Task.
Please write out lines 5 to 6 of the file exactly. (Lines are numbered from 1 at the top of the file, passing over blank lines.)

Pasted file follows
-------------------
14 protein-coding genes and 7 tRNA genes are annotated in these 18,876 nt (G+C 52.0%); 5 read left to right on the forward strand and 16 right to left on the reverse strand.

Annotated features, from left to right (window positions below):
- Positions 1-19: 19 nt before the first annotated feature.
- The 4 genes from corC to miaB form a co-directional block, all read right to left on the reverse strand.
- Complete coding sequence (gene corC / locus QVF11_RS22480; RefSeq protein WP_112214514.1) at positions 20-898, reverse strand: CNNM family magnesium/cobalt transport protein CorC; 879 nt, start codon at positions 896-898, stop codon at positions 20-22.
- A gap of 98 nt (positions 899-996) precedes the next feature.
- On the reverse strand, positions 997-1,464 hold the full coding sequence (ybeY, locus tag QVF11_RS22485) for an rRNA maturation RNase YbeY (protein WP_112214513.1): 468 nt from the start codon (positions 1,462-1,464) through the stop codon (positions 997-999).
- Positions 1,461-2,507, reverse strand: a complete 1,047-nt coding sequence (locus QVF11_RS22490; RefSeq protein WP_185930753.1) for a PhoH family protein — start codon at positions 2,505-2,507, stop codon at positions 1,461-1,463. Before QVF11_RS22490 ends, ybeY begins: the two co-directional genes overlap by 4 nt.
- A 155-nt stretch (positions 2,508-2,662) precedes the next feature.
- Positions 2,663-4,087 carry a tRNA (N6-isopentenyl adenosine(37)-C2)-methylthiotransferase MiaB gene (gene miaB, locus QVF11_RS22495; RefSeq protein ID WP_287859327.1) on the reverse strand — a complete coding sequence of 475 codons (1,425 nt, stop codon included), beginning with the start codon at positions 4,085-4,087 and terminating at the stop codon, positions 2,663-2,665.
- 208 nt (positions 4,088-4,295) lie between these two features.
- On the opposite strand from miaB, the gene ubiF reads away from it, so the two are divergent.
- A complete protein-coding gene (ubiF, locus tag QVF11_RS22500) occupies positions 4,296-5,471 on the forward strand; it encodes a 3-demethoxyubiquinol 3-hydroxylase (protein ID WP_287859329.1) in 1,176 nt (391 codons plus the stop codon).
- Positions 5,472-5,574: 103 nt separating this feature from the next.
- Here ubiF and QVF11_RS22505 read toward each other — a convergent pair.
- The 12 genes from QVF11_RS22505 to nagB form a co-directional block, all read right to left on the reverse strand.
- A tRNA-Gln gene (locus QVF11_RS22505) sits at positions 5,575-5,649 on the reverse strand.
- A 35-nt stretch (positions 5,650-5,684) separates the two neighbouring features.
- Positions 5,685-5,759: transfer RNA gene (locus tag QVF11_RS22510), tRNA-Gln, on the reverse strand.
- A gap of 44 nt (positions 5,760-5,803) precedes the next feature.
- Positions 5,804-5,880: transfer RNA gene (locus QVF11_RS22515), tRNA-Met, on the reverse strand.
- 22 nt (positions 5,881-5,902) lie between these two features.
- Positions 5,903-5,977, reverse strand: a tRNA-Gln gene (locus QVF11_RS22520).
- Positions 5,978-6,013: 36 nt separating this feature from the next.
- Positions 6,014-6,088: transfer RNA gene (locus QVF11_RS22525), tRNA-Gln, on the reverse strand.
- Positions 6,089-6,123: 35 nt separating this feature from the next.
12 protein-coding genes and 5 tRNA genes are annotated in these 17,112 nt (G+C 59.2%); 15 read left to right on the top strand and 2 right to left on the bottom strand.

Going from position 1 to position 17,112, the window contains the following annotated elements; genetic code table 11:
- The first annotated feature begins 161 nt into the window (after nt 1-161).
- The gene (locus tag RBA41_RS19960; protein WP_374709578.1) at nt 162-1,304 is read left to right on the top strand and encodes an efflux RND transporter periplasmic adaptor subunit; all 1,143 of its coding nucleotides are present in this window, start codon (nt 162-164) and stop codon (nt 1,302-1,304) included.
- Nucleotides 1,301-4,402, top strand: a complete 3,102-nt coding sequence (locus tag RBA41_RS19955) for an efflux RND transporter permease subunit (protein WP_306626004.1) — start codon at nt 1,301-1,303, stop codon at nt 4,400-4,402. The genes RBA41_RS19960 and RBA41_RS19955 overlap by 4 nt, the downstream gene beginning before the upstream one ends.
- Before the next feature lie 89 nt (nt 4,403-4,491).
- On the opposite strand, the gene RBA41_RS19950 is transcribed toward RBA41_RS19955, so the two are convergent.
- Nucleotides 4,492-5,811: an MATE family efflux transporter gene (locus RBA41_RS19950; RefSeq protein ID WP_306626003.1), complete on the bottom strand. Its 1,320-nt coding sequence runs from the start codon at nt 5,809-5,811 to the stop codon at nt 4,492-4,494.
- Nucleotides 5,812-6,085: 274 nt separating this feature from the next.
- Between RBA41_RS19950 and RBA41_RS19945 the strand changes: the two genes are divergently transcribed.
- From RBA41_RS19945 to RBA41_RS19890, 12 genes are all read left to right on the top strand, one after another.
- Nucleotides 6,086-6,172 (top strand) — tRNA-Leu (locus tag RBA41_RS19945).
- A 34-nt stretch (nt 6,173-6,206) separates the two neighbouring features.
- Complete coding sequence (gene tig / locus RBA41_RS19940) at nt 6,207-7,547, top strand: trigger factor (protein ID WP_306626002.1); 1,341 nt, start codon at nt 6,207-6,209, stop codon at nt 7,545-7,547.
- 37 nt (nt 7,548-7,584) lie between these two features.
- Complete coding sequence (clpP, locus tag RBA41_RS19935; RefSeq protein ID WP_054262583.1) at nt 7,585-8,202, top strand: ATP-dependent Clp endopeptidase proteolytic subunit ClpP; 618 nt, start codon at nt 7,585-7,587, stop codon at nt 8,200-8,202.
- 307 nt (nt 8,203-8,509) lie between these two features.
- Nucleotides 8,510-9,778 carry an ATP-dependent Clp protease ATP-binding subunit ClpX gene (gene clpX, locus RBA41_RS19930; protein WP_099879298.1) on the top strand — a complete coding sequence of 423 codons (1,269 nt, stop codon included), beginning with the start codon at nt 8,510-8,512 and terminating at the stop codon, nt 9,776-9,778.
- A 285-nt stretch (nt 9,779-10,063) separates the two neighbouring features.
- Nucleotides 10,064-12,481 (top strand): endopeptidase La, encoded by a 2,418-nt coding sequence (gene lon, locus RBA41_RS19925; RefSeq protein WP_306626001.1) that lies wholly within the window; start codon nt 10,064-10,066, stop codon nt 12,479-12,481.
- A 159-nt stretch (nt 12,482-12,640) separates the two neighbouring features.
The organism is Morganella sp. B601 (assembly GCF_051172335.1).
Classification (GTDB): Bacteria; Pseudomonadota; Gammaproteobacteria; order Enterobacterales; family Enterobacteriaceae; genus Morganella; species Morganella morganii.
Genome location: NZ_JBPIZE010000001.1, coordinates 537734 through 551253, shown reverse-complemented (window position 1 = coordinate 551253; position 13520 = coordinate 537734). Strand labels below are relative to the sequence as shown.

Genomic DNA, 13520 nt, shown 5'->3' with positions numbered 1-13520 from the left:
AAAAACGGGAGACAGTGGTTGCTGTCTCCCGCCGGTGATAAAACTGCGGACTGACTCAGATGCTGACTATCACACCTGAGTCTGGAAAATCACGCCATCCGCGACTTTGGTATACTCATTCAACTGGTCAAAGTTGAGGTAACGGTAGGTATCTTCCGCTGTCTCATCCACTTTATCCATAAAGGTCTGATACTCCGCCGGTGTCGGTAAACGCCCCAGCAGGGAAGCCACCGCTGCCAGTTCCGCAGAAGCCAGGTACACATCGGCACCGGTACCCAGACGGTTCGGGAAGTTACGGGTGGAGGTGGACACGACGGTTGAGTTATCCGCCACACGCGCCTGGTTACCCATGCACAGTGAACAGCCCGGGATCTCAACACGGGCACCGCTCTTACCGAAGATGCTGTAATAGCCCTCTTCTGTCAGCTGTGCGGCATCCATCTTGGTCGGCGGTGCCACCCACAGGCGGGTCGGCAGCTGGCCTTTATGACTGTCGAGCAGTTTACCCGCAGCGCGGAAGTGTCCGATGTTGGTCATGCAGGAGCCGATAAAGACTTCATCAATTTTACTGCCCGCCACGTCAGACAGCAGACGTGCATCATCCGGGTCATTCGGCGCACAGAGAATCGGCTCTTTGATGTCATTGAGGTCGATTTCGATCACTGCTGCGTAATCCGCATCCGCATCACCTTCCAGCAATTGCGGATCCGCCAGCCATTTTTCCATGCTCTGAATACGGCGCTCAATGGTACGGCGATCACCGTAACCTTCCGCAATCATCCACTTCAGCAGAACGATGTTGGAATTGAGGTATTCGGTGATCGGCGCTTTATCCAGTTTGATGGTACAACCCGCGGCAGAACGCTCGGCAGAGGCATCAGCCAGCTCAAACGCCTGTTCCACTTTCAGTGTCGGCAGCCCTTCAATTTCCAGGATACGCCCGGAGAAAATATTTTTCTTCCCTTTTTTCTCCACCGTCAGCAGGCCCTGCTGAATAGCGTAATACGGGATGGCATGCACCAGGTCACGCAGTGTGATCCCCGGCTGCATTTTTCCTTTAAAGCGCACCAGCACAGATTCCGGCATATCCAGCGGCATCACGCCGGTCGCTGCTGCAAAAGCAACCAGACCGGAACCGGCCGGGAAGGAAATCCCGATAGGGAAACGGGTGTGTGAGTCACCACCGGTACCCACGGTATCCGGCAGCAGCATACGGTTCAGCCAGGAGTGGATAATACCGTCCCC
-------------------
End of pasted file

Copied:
- Complete coding sequence (gene corC / locus QVF11_RS22480; RefSeq protein WP_112214514.1) at positions 20-898, reverse strand: CNNM family magnesium/cobalt transport protein CorC; 879 nt, start codon at positions 896-898, stop codon at positions 20-22.
- A gap of 98 nt (positions 899-996) precedes the next feature.